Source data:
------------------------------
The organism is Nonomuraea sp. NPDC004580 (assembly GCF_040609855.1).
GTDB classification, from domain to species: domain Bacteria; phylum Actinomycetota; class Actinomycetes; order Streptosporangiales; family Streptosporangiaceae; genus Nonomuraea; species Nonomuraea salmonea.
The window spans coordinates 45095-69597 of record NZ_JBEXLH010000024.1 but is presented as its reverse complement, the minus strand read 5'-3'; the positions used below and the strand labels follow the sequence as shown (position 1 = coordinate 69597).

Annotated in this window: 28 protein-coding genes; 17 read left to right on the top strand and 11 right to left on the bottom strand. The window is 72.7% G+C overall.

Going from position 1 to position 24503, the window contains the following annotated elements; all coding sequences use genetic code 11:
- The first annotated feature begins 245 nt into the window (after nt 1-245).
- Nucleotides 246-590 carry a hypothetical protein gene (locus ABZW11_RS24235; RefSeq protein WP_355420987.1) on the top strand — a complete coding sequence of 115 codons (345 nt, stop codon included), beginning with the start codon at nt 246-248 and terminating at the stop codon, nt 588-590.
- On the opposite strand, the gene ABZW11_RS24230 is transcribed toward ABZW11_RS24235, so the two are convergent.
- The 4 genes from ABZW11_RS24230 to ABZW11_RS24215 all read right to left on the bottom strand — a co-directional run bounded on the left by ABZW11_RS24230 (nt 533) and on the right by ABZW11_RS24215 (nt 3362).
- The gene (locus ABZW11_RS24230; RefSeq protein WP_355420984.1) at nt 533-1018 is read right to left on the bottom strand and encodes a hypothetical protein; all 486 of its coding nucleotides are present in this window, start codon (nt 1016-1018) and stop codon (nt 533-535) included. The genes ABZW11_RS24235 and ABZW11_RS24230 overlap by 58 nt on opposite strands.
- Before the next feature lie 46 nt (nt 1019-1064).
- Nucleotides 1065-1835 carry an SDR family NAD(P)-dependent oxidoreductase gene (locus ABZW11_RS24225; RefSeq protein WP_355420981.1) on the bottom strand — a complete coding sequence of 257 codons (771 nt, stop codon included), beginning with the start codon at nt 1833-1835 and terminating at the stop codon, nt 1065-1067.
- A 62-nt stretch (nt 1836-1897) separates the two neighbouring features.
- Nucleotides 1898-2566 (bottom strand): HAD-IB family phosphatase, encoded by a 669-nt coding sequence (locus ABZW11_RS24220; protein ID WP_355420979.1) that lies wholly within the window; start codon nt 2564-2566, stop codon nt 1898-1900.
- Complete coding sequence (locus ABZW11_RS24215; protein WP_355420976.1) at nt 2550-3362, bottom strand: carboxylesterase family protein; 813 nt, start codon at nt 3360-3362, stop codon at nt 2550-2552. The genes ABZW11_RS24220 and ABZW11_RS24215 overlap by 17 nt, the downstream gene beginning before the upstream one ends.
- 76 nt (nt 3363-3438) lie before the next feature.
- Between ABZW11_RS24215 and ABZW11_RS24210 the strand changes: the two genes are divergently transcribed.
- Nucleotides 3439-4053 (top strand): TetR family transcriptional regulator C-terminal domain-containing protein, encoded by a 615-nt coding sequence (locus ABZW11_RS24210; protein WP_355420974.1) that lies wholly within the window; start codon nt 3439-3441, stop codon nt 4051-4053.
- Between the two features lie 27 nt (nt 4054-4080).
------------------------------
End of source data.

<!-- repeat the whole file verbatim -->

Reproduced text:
The organism is Nonomuraea sp. NPDC004580 (assembly GCF_040609855.1).
GTDB classification, from domain to species: domain Bacteria; phylum Actinomycetota; class Actinomycetes; order Streptosporangiales; family Streptosporangiaceae; genus Nonomuraea; species Nonomuraea salmonea.
The window spans coordinates 45095-69597 of record NZ_JBEXLH010000024.1 but is presented as its reverse complement, the minus strand read 5'-3'; the positions used below and the strand labels follow the sequence as shown (position 1 = coordinate 69597).

Annotated in this window: 28 protein-coding genes; 17 read left to right on the top strand and 11 right to left on the bottom strand. The window is 72.7% G+C overall.

Going from position 1 to position 24503, the window contains the following annotated elements; all coding sequences use genetic code 11:
- The first annotated feature begins 245 nt into the window (after nt 1-245).
- Nucleotides 246-590 carry a hypothetical protein gene (locus ABZW11_RS24235; RefSeq protein WP_355420987.1) on the top strand — a complete coding sequence of 115 codons (345 nt, stop codon included), beginning with the start codon at nt 246-248 and terminating at the stop codon, nt 588-590.
- On the opposite strand, the gene ABZW11_RS24230 is transcribed toward ABZW11_RS24235, so the two are convergent.
- The 4 genes from ABZW11_RS24230 to ABZW11_RS24215 all read right to left on the bottom strand — a co-directional run bounded on the left by ABZW11_RS24230 (nt 533) and on the right by ABZW11_RS24215 (nt 3362).
- The gene (locus ABZW11_RS24230; RefSeq protein WP_355420984.1) at nt 533-1018 is read right to left on the bottom strand and encodes a hypothetical protein; all 486 of its coding nucleotides are present in this window, start codon (nt 1016-1018) and stop codon (nt 533-535) included. The genes ABZW11_RS24235 and ABZW11_RS24230 overlap by 58 nt on opposite strands.
- Before the next feature lie 46 nt (nt 1019-1064).
- Nucleotides 1065-1835 carry an SDR family NAD(P)-dependent oxidoreductase gene (locus ABZW11_RS24225; RefSeq protein WP_355420981.1) on the bottom strand — a complete coding sequence of 257 codons (771 nt, stop codon included), beginning with the start codon at nt 1833-1835 and terminating at the stop codon, nt 1065-1067.
- A 62-nt stretch (nt 1836-1897) separates the two neighbouring features.
- Nucleotides 1898-2566 (bottom strand): HAD-IB family phosphatase, encoded by a 669-nt coding sequence (locus ABZW11_RS24220; protein ID WP_355420979.1) that lies wholly within the window; start codon nt 2564-2566, stop codon nt 1898-1900.
- Complete coding sequence (locus ABZW11_RS24215; protein WP_355420976.1) at nt 2550-3362, bottom strand: carboxylesterase family protein; 813 nt, start codon at nt 3360-3362, stop codon at nt 2550-2552. The genes ABZW11_RS24220 and ABZW11_RS24215 overlap by 17 nt, the downstream gene beginning before the upstream one ends.
- 76 nt (nt 3363-3438) lie before the next feature.
- Between ABZW11_RS24215 and ABZW11_RS24210 the strand changes: the two genes are divergently transcribed.
- Nucleotides 3439-4053 (top strand): TetR family transcriptional regulator C-terminal domain-containing protein, encoded by a 615-nt coding sequence (locus ABZW11_RS24210; protein WP_355420974.1) that lies wholly within the window; start codon nt 3439-3441, stop codon nt 4051-4053.
- Between the two features lie 27 nt (nt 4054-4080).